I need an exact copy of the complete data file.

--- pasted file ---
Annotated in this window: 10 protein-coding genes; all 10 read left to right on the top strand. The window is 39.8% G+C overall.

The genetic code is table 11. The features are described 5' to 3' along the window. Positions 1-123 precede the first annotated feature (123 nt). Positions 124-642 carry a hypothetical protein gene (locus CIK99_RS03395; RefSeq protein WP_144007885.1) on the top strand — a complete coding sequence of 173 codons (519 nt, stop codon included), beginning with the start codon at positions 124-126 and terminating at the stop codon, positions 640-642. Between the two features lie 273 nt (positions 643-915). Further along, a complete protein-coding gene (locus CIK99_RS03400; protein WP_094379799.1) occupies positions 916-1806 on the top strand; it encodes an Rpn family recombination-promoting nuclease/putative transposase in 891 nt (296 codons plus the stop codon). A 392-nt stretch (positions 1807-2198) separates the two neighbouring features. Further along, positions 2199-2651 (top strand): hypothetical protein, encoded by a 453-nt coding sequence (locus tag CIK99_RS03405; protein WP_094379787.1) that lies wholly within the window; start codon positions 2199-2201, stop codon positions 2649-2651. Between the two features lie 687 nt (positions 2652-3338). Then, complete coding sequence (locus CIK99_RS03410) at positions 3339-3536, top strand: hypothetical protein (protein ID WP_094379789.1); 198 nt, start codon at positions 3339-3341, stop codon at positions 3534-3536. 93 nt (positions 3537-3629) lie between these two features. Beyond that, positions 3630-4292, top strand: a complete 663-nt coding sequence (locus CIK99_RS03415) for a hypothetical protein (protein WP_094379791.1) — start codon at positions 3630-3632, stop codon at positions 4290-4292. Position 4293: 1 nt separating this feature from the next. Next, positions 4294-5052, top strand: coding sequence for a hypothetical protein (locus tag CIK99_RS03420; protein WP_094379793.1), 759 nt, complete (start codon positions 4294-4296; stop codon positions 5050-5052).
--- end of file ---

Annotated in this window: 10 protein-coding genes; all 10 read left to right on the top strand. The window is 39.8% G+C overall.

The genetic code is table 11. The features are described 5' to 3' along the window. Positions 1-123 precede the first annotated feature (123 nt). Positions 124-642 carry a hypothetical protein gene (locus CIK99_RS03395; RefSeq protein WP_144007885.1) on the top strand — a complete coding sequence of 173 codons (519 nt, stop codon included), beginning with the start codon at positions 124-126 and terminating at the stop codon, positions 640-642. Between the two features lie 273 nt (positions 643-915). Further along, a complete protein-coding gene (locus CIK99_RS03400; protein WP_094379799.1) occupies positions 916-1806 on the top strand; it encodes an Rpn family recombination-promoting nuclease/putative transposase in 891 nt (296 codons plus the stop codon). A 392-nt stretch (positions 1807-2198) separates the two neighbouring features. Further along, positions 2199-2651 (top strand): hypothetical protein, encoded by a 453-nt coding sequence (locus tag CIK99_RS03405; protein WP_094379787.1) that lies wholly within the window; start codon positions 2199-2201, stop codon positions 2649-2651. Between the two features lie 687 nt (positions 2652-3338). Then, complete coding sequence (locus CIK99_RS03410) at positions 3339-3536, top strand: hypothetical protein (protein ID WP_094379789.1); 198 nt, start codon at positions 3339-3341, stop codon at positions 3534-3536. 93 nt (positions 3537-3629) lie between these two features. Beyond that, positions 3630-4292, top strand: a complete 663-nt coding sequence (locus CIK99_RS03415) for a hypothetical protein (protein WP_094379791.1) — start codon at positions 3630-3632, stop codon at positions 4290-4292. Position 4293: 1 nt separating this feature from the next. Next, positions 4294-5052, top strand: coding sequence for a hypothetical protein (locus tag CIK99_RS03420; protein WP_094379793.1), 759 nt, complete (start codon positions 4294-4296; stop codon positions 5050-5052).